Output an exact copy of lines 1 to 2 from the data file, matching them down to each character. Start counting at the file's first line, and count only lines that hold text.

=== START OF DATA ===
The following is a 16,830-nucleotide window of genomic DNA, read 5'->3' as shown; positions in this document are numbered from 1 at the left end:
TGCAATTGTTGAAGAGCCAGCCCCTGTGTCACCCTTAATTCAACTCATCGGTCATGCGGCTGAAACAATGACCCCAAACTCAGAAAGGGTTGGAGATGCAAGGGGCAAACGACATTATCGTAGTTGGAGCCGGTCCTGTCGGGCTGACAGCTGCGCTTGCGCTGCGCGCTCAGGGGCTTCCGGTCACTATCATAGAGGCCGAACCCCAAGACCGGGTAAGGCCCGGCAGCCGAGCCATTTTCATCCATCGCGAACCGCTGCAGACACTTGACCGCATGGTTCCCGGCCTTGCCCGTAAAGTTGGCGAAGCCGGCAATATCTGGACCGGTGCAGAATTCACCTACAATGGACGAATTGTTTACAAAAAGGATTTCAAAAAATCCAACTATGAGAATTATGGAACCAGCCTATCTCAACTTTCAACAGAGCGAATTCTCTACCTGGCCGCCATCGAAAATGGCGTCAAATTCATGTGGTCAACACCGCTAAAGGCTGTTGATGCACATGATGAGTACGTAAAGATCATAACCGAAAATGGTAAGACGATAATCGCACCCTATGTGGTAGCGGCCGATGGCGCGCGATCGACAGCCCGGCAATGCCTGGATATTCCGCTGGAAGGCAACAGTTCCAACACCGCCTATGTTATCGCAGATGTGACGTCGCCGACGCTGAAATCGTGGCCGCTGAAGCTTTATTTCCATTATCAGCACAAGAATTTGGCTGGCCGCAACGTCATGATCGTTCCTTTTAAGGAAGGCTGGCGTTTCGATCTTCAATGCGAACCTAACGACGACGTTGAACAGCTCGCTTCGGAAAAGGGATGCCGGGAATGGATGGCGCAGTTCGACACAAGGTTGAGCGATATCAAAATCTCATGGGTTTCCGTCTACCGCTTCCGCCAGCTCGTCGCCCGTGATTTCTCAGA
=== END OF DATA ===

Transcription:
The following is a 16,830-nucleotide window of genomic DNA, read 5'->3' as shown; positions in this document are numbered from 1 at the left end:
TGCAATTGTTGAAGAGCCAGCCCCTGTGTCACCCTTAATTCAACTCATCGGTCATGCGGCTGAAACAATGACCCCAAACTCAGAAAGGGTTGGAGATGCAAGGGGCAAACGACATTATCGTAGTTGGAGCCGGTCCTGTCGGGCTGACAGCTGCGCTTGCGCTGCGCGCTCAGGGGCTTCCGGTCACTATCATAGAGGCCGAACCCCAAGACCGGGTAAGGCCCGGCAGCCGAGCCATTTTCATCCATCGCGAACCGCTGCAGACACTTGACCGCATGGTTCCCGGCCTTGCCCGTAAAGTTGGCGAAGCCGGCAATATCTGGACCGGTGCAGAATTCACCTACAATGGACGAATTGTTTACAAAAAGGATTTCAAAAAATCCAACTATGAGAATTATGGAACCAGCCTATCTCAACTTTCAACAGAGCGAATTCTCTACCTGGCCGCCATCGAAAATGGCGTCAAATTCATGTGGTCAACACCGCTAAAGGCTGTTGATGCACATGATGAGTACGTAAAGATCATAACCGAAAATGGTAAGACGATAATCGCACCCTATGTGGTAGCGGCCGATGGCGCGCGATCGACAGCCCGGCAATGCCTGGATATTCCGCTGGAAGGCAACAGTTCCAACACCGCCTATGTTATCGCAGATGTGACGTCGCCGACGCTGAAATCGTGGCCGCTGAAGCTTTATTTCCATTATCAGCACAAGAATTTGGCTGGCCGCAACGTCATGATCGTTCCTTTTAAGGAAGGCTGGCGTTTCGATCTTCAATGCGAACCTAACGACGACGTTGAACAGCTCGCTTCGGAAAAGGGATGCCGGGAATGGATGGCGCAGTTCGACACAAGGTTGAGCGATATCAAAATCTCATGGGTTTCCGTCTACCGCTTCCGCCAGCTCGTCGCCCGTGATTTCTCAGA